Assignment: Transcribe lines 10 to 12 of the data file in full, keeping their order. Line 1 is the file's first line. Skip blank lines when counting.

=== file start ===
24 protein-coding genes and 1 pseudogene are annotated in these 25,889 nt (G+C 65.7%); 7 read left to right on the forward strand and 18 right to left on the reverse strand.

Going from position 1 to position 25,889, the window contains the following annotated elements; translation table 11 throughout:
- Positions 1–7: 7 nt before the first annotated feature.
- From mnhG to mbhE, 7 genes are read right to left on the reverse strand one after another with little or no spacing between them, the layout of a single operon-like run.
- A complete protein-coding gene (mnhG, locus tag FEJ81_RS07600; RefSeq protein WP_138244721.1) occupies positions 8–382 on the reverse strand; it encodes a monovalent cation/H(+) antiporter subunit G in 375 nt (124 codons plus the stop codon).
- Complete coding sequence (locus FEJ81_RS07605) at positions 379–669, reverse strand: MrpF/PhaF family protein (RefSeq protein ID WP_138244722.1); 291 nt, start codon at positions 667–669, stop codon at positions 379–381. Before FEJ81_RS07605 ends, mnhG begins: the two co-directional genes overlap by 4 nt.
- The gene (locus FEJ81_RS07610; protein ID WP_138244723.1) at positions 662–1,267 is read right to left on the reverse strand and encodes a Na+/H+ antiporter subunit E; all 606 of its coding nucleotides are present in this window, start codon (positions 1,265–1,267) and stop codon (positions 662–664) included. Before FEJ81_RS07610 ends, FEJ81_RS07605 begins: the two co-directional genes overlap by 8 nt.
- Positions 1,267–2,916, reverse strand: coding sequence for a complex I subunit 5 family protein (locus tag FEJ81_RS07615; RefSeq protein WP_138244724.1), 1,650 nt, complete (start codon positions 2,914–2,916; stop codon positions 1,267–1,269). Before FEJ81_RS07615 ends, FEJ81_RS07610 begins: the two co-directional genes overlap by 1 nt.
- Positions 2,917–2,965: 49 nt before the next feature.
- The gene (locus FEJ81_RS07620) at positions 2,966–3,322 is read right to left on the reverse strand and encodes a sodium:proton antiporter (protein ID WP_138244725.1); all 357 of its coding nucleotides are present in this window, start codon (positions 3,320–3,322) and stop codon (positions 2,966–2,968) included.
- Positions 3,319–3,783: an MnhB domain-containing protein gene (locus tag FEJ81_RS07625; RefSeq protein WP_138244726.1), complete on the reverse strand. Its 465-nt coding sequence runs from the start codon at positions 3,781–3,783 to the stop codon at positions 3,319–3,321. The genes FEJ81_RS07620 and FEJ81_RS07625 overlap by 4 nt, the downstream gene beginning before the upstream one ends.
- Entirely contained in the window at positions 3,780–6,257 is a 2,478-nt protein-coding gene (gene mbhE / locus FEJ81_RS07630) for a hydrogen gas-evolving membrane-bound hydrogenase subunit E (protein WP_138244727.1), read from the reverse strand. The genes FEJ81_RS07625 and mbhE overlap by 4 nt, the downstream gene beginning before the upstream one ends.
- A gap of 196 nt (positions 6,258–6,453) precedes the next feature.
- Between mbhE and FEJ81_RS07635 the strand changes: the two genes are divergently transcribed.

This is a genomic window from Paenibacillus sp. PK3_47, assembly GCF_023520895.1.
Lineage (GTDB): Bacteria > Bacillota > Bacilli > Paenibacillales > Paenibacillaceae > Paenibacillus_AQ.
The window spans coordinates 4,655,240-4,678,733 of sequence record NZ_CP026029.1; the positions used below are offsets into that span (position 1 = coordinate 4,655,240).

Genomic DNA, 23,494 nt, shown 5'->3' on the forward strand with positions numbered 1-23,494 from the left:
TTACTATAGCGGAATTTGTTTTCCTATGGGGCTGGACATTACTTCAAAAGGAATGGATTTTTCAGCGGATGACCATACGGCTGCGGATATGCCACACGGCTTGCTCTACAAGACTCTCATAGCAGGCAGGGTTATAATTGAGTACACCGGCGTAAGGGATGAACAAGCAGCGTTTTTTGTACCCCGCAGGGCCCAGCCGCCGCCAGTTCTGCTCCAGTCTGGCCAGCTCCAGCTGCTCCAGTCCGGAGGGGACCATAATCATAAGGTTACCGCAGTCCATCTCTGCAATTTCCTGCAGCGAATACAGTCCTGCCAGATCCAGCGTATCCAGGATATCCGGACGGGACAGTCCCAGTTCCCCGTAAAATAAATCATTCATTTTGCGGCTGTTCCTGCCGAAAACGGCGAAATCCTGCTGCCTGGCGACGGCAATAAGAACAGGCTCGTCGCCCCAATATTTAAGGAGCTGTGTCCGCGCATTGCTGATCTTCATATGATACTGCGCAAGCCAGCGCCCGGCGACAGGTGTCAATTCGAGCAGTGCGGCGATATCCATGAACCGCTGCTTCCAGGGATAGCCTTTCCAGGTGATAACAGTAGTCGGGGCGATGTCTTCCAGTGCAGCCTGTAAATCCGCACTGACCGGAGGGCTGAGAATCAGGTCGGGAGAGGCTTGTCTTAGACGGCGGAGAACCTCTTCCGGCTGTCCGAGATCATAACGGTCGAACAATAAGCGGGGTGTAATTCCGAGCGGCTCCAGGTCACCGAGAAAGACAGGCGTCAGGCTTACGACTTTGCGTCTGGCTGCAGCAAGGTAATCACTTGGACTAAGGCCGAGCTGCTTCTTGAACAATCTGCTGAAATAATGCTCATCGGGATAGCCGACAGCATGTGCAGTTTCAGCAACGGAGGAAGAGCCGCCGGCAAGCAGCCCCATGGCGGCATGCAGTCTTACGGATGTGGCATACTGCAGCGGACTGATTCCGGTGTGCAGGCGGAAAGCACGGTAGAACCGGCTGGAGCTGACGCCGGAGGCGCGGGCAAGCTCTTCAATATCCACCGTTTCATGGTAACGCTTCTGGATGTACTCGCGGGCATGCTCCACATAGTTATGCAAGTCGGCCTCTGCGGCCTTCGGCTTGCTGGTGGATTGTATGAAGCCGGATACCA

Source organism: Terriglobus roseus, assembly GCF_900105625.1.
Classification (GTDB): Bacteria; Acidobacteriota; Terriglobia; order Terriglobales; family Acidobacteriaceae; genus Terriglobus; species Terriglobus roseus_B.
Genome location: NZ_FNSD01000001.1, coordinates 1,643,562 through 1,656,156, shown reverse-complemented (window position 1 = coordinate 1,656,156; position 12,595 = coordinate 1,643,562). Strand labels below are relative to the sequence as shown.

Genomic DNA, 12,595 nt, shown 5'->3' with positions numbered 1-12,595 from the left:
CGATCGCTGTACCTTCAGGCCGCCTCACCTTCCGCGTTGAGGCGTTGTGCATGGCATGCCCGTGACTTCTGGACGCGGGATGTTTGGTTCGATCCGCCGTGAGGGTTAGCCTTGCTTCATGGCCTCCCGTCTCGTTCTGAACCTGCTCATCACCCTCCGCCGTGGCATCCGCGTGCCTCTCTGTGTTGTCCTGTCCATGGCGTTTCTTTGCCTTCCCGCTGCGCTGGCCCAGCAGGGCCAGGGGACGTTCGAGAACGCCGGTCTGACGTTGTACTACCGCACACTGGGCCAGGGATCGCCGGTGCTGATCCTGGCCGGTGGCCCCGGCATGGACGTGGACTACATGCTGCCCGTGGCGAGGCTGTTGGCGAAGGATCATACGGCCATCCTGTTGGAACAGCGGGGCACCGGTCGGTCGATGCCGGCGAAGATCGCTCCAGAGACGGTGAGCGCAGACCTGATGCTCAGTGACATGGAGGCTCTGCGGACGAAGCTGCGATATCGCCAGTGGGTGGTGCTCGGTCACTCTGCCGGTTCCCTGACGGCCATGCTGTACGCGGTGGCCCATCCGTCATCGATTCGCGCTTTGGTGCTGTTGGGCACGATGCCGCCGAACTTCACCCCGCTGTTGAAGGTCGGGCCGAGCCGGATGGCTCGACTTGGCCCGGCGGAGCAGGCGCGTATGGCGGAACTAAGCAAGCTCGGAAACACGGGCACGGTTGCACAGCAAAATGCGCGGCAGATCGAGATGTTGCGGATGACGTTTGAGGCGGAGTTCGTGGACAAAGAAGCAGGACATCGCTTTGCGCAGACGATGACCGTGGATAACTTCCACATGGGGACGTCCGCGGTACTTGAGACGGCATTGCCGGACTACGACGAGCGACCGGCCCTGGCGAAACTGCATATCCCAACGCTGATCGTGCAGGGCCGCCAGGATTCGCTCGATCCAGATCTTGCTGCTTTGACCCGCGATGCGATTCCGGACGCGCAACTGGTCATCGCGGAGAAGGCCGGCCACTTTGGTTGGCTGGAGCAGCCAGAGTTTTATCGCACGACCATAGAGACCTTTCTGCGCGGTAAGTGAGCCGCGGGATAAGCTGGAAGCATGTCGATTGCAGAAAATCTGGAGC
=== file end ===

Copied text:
- The gene (locus FEJ81_RS07620) at positions 2,966–3,322 is read right to left on the reverse strand and encodes a sodium:proton antiporter (protein ID WP_138244725.1); all 357 of its coding nucleotides are present in this window, start codon (positions 3,320–3,322) and stop codon (positions 2,966–2,968) included.
- Positions 3,319–3,783: an MnhB domain-containing protein gene (locus tag FEJ81_RS07625; RefSeq protein WP_138244726.1), complete on the reverse strand. Its 465-nt coding sequence runs from the start codon at positions 3,781–3,783 to the stop codon at positions 3,319–3,321. The genes FEJ81_RS07620 and FEJ81_RS07625 overlap by 4 nt, the downstream gene beginning before the upstream one ends.
- Entirely contained in the window at positions 3,780–6,257 is a 2,478-nt protein-coding gene (gene mbhE / locus FEJ81_RS07630) for a hydrogen gas-evolving membrane-bound hydrogenase subunit E (protein WP_138244727.1), read from the reverse strand. The genes FEJ81_RS07625 and mbhE overlap by 4 nt, the downstream gene beginning before the upstream one ends.